The University of Florida has received a nearly $1 million grant from the National Institute of Neurological Disorders and Stroke to train future movement disorders scientists.
The Predoctoral Interdisciplinary Training in Movement Disorders and Neurorestoration program will train 12 doctoral students to become independent researchers whose work will lead to new treatments for Parkinson’s disease, dystonia, tremor and ataxia.
Dawn Bowers, Ph.D., a professor in the department of clinical and health psychology in the UF College of Public Health and Health Professions, and David Vaillancourt, Ph.D., a professor in the department of applied physiology and kinesiology in the College of Health and Human Performance, serve as the training program directors.
“Across the nation there is a shortage of well-trained scientists who have expertise in clinical and basic science research methods, interventions and clinical outcome measures, and who can capitalize on collaborations across these areas to promote the understanding and eventual cure of people with debilitating movement disorders,” Bowers said.
The University of Florida is the ideal home for a training program in movement disorders, the directors say, because of the wealth of resources and expertise on campus, including a large number of leading movement disorders researchers, designated centers of excellence for Parkinson’s disease, dystonia and ataxia, and the UF Health Center for Movement Disorders and Neurorestoration, an internationally known clinical research facility.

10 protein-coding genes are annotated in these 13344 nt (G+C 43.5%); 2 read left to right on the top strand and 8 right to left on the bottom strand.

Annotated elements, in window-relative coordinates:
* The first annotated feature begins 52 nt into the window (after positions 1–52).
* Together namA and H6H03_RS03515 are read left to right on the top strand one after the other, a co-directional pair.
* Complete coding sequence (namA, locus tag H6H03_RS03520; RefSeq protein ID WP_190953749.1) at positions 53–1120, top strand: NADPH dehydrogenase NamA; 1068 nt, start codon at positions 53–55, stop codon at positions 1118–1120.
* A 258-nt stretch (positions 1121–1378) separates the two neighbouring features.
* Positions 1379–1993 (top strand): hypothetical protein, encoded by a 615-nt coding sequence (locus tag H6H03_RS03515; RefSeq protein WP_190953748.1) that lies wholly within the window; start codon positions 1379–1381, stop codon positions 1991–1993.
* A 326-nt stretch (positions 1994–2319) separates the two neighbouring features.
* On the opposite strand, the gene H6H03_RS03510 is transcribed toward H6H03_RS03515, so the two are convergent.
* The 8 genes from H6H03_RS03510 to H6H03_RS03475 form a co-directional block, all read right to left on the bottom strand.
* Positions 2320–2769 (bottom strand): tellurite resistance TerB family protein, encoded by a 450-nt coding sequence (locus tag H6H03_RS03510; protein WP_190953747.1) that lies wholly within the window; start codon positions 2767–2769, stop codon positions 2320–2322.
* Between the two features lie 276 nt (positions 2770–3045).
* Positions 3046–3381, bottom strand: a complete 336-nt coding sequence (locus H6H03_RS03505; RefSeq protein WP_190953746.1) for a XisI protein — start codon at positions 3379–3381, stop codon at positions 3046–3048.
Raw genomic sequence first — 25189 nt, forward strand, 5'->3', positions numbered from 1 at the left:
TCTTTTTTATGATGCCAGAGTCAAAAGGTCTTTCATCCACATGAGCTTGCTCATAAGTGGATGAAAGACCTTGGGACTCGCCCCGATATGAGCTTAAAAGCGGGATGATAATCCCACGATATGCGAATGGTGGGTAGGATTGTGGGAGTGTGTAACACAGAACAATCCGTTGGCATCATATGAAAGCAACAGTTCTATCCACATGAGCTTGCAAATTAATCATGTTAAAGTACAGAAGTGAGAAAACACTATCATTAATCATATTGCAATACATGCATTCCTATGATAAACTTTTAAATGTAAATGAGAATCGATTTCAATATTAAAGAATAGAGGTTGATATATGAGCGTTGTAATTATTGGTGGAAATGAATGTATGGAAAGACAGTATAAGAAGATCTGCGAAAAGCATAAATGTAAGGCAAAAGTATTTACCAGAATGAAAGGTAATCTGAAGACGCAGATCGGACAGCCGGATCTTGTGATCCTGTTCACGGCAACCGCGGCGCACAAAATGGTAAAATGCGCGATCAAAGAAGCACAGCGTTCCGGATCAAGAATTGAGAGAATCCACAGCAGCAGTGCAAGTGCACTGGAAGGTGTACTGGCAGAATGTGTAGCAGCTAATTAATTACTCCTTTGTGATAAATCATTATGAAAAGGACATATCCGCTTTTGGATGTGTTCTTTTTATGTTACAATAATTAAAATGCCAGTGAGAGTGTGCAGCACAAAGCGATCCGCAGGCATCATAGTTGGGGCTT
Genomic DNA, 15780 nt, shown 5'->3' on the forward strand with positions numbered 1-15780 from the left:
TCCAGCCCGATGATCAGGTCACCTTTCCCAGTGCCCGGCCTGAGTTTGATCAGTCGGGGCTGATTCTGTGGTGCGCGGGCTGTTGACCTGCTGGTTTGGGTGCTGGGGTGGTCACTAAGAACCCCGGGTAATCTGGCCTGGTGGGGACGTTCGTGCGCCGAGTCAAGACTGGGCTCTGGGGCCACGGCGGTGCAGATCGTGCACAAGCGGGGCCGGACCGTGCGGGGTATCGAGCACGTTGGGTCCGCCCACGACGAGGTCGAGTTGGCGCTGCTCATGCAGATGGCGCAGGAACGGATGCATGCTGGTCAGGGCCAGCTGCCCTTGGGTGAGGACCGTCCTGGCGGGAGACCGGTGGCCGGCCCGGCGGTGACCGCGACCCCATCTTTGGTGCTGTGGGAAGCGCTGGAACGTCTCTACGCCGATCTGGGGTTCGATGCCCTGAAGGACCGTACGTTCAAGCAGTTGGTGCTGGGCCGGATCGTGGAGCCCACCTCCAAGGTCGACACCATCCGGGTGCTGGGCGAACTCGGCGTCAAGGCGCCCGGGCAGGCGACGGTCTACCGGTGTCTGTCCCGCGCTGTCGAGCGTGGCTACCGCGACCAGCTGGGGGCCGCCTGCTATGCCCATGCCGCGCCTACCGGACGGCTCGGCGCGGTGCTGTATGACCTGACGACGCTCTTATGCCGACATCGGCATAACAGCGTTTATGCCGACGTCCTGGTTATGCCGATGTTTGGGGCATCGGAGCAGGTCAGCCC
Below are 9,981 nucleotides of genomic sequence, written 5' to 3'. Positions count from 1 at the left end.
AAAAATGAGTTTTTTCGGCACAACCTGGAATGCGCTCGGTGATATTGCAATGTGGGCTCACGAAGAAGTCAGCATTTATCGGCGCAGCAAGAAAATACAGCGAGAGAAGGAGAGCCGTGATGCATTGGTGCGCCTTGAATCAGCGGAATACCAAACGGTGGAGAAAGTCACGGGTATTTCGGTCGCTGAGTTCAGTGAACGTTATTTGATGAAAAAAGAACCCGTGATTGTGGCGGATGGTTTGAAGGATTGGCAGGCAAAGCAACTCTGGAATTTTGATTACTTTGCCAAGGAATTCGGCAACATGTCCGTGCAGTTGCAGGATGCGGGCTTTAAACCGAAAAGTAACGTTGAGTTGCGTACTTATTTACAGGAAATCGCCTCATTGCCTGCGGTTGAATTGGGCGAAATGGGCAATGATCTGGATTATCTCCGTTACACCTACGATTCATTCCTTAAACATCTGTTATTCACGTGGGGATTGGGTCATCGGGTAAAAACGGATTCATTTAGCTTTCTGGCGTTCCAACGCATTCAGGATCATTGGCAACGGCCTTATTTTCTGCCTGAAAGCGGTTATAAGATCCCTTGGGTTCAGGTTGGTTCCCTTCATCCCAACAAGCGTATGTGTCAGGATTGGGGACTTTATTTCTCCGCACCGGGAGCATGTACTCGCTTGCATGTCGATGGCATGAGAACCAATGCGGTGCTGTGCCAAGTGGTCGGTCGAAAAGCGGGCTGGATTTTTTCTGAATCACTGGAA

Michael Okun, M.D., a professor of neurology at the College of Medicine and co-director of the UF Health Center for Movement Disorders and Neurorestoration, and Todd Golde, M.D., Ph.D., a UF professor of neuroscience and the director of UF’s Center for Translational Research in Neurodegenerative Disease, are the training program’s co-directors.
Program trainees will choose one of three focus areas for their work: molecular biology and animal models; translational neuroscience and physiology; or human movement and cognitive neuroscience. Program mentors include 20 UF faculty members from the colleges of Engineering, Medicine, Health and Human Performance and Public Health and Health Professions who will help trainees develop an individualized career development plan. The program is designed to increase interaction between trainees with clinical and basic science backgrounds and give each trainee a solid foundation in research methodology and data presentation.
“The training will provide a broad understanding of a specific movement disorder from genetics to cells, circuits and clinical presentation of a person,” Vaillancourt said. “It will also provide exposure to motor, cognitive and emotional features of movement disorders. We hope to build a cadre of rigorously trained, scientifically competent and innovative young scientists.”